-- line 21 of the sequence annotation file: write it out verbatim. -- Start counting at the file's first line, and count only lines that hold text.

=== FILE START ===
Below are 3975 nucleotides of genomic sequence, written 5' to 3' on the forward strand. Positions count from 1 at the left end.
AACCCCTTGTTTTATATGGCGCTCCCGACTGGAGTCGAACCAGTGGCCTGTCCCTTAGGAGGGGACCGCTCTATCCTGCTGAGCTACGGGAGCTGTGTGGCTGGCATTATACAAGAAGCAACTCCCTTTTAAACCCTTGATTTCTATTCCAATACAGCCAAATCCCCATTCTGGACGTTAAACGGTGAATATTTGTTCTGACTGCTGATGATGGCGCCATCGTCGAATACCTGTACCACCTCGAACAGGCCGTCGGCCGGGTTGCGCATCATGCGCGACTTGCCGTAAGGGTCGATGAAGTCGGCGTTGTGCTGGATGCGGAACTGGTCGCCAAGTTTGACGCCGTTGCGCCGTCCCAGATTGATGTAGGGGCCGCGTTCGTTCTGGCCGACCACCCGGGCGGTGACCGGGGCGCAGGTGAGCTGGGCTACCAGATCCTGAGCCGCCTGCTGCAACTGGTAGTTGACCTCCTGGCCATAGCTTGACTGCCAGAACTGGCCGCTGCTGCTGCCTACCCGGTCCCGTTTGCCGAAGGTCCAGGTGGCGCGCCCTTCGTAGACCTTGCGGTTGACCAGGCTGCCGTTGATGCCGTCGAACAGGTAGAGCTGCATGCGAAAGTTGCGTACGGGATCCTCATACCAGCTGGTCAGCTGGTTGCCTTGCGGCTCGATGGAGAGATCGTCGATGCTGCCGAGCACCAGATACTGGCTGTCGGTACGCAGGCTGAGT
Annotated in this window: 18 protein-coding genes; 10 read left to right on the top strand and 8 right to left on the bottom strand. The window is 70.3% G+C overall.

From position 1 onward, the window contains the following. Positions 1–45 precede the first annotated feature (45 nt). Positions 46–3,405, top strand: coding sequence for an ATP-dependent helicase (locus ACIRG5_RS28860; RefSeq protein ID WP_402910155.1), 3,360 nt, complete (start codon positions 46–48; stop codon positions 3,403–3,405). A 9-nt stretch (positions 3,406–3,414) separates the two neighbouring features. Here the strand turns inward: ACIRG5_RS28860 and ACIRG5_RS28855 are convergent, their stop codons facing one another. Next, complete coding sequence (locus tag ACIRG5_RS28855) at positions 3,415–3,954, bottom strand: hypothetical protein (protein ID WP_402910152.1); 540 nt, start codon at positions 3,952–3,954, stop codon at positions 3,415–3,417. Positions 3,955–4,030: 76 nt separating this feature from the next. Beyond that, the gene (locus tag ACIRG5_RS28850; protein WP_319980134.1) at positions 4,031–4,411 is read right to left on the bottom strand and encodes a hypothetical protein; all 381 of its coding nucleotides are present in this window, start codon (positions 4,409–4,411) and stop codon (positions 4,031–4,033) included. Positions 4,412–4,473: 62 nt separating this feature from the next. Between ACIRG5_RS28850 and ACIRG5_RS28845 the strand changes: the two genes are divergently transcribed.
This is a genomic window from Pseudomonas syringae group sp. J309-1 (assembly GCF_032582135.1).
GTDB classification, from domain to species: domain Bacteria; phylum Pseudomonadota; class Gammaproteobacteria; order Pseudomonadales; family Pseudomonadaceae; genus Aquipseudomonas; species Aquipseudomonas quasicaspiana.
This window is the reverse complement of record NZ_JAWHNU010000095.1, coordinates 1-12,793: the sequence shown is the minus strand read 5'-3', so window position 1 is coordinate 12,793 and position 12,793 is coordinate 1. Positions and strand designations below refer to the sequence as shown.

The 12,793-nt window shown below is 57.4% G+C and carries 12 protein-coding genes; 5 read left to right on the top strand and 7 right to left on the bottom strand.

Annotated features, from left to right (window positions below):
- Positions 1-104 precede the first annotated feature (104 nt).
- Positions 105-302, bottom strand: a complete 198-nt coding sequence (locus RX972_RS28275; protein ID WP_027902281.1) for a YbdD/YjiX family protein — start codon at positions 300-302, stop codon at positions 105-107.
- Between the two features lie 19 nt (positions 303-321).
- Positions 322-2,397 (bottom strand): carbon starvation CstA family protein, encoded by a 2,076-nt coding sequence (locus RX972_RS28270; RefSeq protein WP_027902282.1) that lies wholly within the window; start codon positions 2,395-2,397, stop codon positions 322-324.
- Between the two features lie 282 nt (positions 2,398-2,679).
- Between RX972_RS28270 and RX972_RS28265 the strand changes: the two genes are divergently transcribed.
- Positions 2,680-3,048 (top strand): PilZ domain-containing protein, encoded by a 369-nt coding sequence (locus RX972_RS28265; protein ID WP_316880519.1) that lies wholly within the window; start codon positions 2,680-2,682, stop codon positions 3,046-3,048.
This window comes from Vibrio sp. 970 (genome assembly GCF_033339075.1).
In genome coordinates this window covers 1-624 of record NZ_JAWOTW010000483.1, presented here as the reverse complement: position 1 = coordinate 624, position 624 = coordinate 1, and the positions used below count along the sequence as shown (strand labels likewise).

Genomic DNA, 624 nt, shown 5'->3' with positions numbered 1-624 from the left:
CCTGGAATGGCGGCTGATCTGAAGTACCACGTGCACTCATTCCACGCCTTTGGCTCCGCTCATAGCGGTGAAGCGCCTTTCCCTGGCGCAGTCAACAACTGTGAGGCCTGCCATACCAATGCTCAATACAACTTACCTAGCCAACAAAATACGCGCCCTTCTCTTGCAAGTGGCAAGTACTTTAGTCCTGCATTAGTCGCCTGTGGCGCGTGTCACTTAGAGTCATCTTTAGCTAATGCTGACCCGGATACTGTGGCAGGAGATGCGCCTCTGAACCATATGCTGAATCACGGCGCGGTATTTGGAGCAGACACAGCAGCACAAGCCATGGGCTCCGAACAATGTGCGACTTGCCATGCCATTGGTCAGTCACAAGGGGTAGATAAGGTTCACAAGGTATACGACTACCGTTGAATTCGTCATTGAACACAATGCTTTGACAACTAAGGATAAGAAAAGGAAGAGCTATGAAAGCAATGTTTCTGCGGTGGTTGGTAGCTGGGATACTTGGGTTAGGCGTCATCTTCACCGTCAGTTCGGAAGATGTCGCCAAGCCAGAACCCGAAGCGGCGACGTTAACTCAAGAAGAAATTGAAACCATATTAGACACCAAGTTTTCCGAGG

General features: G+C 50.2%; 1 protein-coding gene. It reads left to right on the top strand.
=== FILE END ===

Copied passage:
General features: G+C 50.2%; 1 protein-coding gene. It reads left to right on the top strand.